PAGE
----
Identifying rounded and square corners on the 2001 Statue of Liberty stamps
Gene H., a longtime user of the The Philosateleian U.S. Stamp Album, recently wrote asking what the difference is between a couple of self-adhesive die-cut varieties of the 34¢ Statue of Liberty stamps issued in 2001: those with rounded corners, and those with square corners. It’s a good question, and one best answered with a picture.
In this image, the stamp on the left (Scott 3466) has rounded corners, while the stamp on the right (Scott 3477) has square corners.
That’s really all there is to it, and it’s a little surprising that the editors of the Scott catalogues decided that such a minor variation justified the two stamps being listed under separate major catalogue numbers. Nevertheless, I hope this helps you to tell the difference.
Purgatory Post commemorates Bement Bridge on latest stamp
Purgatory Post earlier this month released the latest in its series of stamps picturing New Hampshire’s covered bridges. The newest installment in this series pictures Bement Bridge over the Warner River in Bradford, New Hampshire.
Bement Bridge was originally built in 1854 at a cost of only $500.1 By the time the bridge needed a second round of repairs in the late 1960s, however, just that maintenance cost nearly 50 times as much as the original cost of construction! The bridge is listed on the National Register of Historic Places.
APC flag error labels surface on mail from New York
I’ve written in the past about Automated Postal Center or Self-Service Kiosk labels, a form of print-on-demand postage that can be purchased from kiosks at USPS locations here in the United States. Errors with designs printed on the wrong paper or even with no design at all are far from unheard of, but it had probably been a couple of years since I’d run across any.
A couple of years, that is, until last week, when I received a note mailed from New York, New York, using one of the preprinted U.S. flag labels with the USPS logo printed on top!
This is obviously an example of the sort of label produced by a machine that has had preprinted paper stock loaded in it, but that has not been reprogrammed by a post office employee to properly print only the barcode and related information.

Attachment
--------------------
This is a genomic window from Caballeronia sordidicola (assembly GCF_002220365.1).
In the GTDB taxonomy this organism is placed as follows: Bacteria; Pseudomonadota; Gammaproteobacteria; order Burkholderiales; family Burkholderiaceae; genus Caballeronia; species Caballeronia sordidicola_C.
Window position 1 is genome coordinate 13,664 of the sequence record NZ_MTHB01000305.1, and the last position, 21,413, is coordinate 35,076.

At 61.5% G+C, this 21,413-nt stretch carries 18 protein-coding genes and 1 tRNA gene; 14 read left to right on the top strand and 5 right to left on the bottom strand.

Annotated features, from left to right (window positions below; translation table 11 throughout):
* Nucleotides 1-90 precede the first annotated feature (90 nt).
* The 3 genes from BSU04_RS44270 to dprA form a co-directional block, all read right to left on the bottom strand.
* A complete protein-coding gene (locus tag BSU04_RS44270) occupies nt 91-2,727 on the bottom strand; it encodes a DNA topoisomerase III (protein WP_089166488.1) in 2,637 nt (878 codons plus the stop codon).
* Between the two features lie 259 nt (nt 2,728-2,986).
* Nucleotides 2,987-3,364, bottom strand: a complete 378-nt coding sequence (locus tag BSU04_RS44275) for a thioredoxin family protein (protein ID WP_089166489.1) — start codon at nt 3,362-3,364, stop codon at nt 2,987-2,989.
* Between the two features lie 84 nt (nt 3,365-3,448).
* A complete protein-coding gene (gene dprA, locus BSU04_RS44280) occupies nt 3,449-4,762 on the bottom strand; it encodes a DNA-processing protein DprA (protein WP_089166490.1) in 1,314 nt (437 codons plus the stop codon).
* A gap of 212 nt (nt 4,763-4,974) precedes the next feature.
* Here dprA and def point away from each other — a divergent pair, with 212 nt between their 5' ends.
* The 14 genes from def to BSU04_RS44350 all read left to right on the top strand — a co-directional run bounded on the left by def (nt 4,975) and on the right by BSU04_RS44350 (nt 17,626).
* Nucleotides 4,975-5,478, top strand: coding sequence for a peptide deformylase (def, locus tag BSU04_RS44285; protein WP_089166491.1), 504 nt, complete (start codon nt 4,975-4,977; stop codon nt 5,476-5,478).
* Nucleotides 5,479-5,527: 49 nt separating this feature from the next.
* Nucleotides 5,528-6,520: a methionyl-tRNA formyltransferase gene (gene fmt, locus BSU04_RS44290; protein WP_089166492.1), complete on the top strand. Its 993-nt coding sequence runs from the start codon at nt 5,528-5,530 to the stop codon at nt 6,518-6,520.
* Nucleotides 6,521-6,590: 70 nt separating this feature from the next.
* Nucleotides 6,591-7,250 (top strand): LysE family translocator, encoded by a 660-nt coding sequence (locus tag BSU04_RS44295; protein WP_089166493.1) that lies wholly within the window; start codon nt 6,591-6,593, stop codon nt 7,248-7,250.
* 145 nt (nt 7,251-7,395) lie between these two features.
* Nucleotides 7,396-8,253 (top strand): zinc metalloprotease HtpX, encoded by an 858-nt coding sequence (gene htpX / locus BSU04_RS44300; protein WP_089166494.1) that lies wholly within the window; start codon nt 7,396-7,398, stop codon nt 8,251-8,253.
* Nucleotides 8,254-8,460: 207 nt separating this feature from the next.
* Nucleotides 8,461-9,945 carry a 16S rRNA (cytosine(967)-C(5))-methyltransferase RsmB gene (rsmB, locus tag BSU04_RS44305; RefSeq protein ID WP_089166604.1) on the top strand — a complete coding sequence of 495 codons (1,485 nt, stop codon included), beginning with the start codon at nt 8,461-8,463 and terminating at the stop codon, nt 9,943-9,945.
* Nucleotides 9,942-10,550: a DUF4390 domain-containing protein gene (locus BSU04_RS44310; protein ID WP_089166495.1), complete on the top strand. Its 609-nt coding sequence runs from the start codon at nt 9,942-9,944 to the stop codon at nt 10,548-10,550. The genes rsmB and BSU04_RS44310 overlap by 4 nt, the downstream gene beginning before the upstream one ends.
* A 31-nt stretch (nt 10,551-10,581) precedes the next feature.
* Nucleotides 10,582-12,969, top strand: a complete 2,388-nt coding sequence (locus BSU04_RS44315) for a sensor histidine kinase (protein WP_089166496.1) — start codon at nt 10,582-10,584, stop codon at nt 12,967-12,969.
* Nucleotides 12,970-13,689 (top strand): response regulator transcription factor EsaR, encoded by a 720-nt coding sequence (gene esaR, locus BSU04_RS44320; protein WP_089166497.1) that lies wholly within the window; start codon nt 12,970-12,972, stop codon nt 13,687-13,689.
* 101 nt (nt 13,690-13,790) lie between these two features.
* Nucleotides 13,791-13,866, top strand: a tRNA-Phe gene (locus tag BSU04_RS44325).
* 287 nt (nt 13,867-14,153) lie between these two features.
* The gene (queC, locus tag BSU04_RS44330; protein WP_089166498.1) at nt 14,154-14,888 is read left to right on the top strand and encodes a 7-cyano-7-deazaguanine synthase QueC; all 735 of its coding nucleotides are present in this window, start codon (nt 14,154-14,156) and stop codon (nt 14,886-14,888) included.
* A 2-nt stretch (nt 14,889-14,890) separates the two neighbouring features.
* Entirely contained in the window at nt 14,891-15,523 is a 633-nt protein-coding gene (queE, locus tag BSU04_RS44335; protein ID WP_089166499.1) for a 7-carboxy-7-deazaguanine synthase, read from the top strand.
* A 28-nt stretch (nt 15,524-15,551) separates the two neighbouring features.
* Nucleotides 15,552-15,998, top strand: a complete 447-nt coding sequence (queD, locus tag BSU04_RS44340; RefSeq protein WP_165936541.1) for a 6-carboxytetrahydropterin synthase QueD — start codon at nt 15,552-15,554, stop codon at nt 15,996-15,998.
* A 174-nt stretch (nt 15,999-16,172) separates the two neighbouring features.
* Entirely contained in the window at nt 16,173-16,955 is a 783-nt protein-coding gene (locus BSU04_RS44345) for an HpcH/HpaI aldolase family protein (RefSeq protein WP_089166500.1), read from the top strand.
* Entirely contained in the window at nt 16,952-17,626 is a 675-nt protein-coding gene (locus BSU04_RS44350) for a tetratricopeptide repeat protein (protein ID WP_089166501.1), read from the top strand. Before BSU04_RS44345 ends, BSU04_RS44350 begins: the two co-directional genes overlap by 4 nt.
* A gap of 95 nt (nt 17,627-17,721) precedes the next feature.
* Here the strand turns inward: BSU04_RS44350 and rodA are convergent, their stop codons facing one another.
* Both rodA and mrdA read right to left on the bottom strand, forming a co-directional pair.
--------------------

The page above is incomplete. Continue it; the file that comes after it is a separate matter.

Interestingly, my correspondent included a SASE bearing another label presumably printed at the same time and location. Whereas the example on the cover mailed to me was a Forever stamp, this one is a $1.15 label intended to pay international postage. It has a full-size barcode with other information printed over the flag.
As I’ve written previously, the market for this sort of material is pretty thin even though the basic labels are listed in the Computer Vended Postage section of the Scott Specialized Catalogue. Nevertheless, these “error” labels are fun items to have when you run across them.
This is the penultimate update for The Philosateleian for 2018. The final quarterly update of the year should be released in December, and then my 2018 annual update for those on the yearly update track will be released in January 2019.
Thank you as always for your interest and support, and happy collecting!
Principality of Thanatos registered cover is a visual treat
Earlier this week, I received in my capacity as editor of The Poster, the Local Post Collectors Society’s journal, a note from Damian Robinson, Postmaster General for the Principality of Thanatos. The Principality, which is part of the micronation scene, is said to exist on a small island off the Scottish coast.
Naturally, this micronation has its own stamps. Mr. Robinson’s letter was inside this envelope, which was itself enclosed and mailed in an envelope bearing appropriate British postage.
Starting clockwise from upper left, the stamps, all of which were issued this year, depict:
£4 A Dream of Spring by William-Adolphe Bouguereau
£1 Island of Thanatos
50p Sun parrots & Occussi-Ambeno gold coin
£2 Graf Zeppelin & Occussi-Ambeno silver coin
I thought the cover was very well done with its registration label and markings on the front. Then I flipped it over and discovered an additional form on the reverse: a receipt for registered mail that I (as postmaster for Philosateleian Post) am apparently intended to complete and return to the sending postal authority. What a hoot!
This sort of material is definitely on the fringes of “traditional” philately, but there’s no doubt that it makes for an interesting side collection, and I’m impressed with the sender’s creativity. I’ll be writing up these stamps for the next issue of The Poster.